Like all armored scales, the elongate hemlock scale feeds by inserting their piercing-sucking mouthparts into needles to withdraw nutrients from mesophyll cells. Unlike "soft scales," armored scales don't suck juices from phloem vessels so they don't need to jettison excess sap in the form of sugary, sticky "honeydew." Sooty molds are not a collateral issue with EHS or any other armored scale.
EHS damage symptoms include chlorotic spots or banding on the needles, overall needle yellowing, and needle loss. Severe damage can produce branch dieback and heavy infestations may weaken trees making them susceptible to other pests or succumbing to drought.
While there is no doubt that EHS can cause injury to native hemlocks, heavily infested trees may occasionally show few noticeable symptoms making them a possible point source for EHS. I only discovered that the Cilician fir mentioned earlier was heavily infested when I started taking pictures to use with fir identification; there were no discernable symptoms.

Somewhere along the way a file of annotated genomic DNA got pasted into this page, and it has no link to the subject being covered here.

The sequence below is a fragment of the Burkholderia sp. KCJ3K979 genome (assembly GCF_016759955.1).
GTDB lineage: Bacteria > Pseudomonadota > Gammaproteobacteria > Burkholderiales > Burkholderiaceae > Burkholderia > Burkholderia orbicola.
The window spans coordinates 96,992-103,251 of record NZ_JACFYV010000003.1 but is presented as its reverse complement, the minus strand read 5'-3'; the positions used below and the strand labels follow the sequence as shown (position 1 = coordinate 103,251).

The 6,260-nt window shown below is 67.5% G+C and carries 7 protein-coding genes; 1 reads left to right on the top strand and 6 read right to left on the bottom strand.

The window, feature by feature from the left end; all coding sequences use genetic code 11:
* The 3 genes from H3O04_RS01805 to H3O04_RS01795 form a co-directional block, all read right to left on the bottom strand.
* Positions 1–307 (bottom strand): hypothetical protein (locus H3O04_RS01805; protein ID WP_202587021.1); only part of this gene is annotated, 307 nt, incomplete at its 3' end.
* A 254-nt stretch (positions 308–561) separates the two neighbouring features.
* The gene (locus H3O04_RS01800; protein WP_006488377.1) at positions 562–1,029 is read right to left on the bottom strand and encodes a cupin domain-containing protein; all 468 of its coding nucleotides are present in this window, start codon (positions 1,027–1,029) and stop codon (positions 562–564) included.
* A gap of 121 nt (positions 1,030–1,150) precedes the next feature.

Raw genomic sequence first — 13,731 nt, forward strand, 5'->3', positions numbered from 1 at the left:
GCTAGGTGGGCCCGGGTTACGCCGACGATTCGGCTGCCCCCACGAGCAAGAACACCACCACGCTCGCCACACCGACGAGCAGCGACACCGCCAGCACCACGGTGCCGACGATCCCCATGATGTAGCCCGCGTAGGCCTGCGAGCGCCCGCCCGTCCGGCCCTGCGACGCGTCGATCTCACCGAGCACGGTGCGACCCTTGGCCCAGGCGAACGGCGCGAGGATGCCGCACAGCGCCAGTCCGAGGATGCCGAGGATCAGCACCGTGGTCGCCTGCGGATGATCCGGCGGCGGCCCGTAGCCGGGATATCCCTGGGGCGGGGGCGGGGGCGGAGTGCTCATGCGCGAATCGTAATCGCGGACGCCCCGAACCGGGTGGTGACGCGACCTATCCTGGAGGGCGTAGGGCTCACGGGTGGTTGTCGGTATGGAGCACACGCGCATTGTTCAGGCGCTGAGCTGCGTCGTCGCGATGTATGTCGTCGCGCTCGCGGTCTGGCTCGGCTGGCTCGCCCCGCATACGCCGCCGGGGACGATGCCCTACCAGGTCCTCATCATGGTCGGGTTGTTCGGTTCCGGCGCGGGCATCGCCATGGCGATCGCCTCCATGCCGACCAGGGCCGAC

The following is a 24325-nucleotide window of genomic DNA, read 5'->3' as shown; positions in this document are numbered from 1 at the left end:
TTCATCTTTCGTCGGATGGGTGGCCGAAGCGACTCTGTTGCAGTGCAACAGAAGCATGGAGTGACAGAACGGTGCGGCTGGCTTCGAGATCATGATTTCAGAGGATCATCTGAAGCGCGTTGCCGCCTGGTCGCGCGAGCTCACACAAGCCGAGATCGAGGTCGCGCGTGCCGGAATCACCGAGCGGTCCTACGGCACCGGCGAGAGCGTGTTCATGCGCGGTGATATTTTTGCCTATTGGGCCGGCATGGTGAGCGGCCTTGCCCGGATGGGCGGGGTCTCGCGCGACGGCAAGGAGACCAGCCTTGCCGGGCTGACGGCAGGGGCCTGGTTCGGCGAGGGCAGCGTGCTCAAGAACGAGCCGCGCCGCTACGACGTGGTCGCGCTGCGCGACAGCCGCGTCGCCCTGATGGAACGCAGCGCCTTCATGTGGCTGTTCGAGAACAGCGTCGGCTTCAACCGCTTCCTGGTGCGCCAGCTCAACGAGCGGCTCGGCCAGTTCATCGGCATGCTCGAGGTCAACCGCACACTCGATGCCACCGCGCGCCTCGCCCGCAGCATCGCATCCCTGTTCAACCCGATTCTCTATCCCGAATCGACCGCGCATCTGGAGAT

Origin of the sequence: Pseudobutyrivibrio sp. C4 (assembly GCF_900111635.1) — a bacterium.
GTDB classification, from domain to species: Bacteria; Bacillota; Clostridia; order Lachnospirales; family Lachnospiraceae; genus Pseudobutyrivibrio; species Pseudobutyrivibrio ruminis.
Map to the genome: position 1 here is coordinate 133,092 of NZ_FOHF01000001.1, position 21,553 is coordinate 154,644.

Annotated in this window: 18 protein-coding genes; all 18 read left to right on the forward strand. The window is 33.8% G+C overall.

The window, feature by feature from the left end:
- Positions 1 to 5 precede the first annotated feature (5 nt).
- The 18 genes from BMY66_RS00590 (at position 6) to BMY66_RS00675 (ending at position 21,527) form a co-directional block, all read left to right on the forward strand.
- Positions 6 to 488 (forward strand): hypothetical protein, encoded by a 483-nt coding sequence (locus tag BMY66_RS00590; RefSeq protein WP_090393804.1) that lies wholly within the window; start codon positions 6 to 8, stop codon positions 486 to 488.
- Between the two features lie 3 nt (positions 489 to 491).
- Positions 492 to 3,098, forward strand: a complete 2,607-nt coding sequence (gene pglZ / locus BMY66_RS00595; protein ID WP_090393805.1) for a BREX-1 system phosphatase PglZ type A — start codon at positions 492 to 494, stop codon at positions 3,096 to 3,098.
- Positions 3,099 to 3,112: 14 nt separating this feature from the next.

Likewise, the heavily infested hemlock viewed by the Walk-About participants showed few obvious symptoms. There was no twig or branch dieback and annual growth rates were acceptable. Needle chlorosis was only evident through a close examination. Both the fir and hemlock have been infested for years.
Be aware that Spruce Spider Mites (Oligonychus ununguis) commonly infest hemlocks although they seldom cause significant injury. They use their fang-like mouthparts (chelicerae) to rupture plant cells so they can feed on the contents. The resulting small chlorotic spots, known as stippling, may present symptoms that confuse an EHS diagnosis or vice versa.
The Cilician fir that I've been monitoring since 2010 has never been treated for EHS, yet scale populations have risen and fallen dramatically. EHS has a number of insect enemies drawn from native predators and parasitoids that target other armored scales.